The dinosaurs were a group of archosaurian reptiles that dominated the land for 160 million years, from the late Triassic period (230 million years ago) to the end of the Cretaceous period (65 million years ago), when they were wiped out by a meteor. The one line of dinosaurs that survived gave rise to modern day birds. The first dinosaur evolved about 21 million years after the Permian-Triassic extinction, which wiped out the majority of all life. They were part of the first major wave of biodiversity that followed this catastrophic event.
Dinosaurs are members of the superorder Dinosauria, which also includes birds. Their closest relatives are the pterosaurs, flying reptiles sometimes incorrectly called dinosaurs. Pterosaurs and dinosaurs are part of an unranked clade of archosaurs called Ornithodira. The only surviving archosaurs besides birds are Order Crocodilia, which includes crocodiles, alligators, gharials, and caimans.
Officially, dinosaurs are usually defined as all descendants of the common ancestor of the dinosaur Triceratops and modern birds. This common ancestor lived in the late Triassic Period., so the dinosaurs encompass a huge group. Triceratops and modern birds were chosen because they are somewhat distantly related, so the descendants of their common ancestor are numerous and encompass all dinosaurs.
The definition based on morphology rather than phylogeny is "terrestrial archosaurian reptiles with limbs held erect beneath the body". If crocodiles evolved to walk with erect limbs beneath the body, they'd fit this definition.
Dinosaurs are divided into two big groups depending on their hip structure: saurischids and ornithischids. These mean "lizard-hipped" and "bird-hipped." The lizard-hipped dinosaurs include theropods, (mostly bipedal carnivores, including Tyrannosaurus rex, and sauropodomorphs (large, long-necked quadrupedal plant-eaters). The bird-hipped dinosaurs included many diverse herbivores, including hadrosaurids ("duckbilled dinosaurs"), pachycephalosaurians ("bone-heads"), ankylosaurians (armored dinosaurs with club-like tails), stegosaurians (armored dinosaurs with spiked tails), ceratopsians (Triceratops and relatives), and various generic-looking types.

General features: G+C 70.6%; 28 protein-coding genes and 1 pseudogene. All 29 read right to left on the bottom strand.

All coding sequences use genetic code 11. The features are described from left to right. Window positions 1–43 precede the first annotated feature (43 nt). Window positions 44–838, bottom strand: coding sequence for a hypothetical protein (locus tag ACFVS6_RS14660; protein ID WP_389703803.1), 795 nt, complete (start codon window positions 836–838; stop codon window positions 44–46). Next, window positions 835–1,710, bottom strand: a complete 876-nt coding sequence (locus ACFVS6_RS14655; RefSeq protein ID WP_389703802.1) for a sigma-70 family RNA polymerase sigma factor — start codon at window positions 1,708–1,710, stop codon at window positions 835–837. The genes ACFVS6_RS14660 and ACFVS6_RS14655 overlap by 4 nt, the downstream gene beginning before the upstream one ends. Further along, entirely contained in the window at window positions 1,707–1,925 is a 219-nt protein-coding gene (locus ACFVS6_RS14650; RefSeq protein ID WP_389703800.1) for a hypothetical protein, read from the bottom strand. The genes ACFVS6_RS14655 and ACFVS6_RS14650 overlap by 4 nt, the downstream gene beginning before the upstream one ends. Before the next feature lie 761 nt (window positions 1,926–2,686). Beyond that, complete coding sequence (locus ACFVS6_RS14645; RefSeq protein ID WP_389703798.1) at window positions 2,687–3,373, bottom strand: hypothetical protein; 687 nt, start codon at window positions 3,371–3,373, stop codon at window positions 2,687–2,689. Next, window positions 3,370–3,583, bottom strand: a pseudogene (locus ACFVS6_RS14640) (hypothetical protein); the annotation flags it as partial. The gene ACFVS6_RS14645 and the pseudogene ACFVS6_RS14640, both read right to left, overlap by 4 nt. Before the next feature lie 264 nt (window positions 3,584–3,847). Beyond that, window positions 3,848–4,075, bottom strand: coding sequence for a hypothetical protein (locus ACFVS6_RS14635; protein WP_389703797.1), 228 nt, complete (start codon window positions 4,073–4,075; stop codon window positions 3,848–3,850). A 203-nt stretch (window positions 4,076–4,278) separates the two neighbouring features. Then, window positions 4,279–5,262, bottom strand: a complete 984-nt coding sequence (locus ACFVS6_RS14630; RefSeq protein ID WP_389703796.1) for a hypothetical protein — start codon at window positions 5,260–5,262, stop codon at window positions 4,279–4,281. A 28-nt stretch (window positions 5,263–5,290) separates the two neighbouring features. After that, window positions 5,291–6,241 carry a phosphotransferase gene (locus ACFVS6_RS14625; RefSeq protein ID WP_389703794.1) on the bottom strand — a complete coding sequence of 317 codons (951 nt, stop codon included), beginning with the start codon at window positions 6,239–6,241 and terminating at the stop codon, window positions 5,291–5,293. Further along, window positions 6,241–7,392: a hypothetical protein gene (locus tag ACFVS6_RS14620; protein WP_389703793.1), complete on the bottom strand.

Dinosaurs ranged in size from the size of a chicken (Compsognathus) to the largest sauropods, which were 30 – 45 meters (100 – 148 ft) in length, and 60,000 – 100,000 kilograms (60 - 100 tonnes) in weight, if not more. The largest dinosaur ever discovered, Amphicoelias fragillimus, may have reached 60 m (200 ft) in length, about as long as a 20-story building, although it is only based on descriptions of a femur and vertebrae that have since crumbled to dust. Bruhathkayosaurus, another sauropod, may have weighed 220 tonnes, more than a blue whale, although there is controversy over the estimate.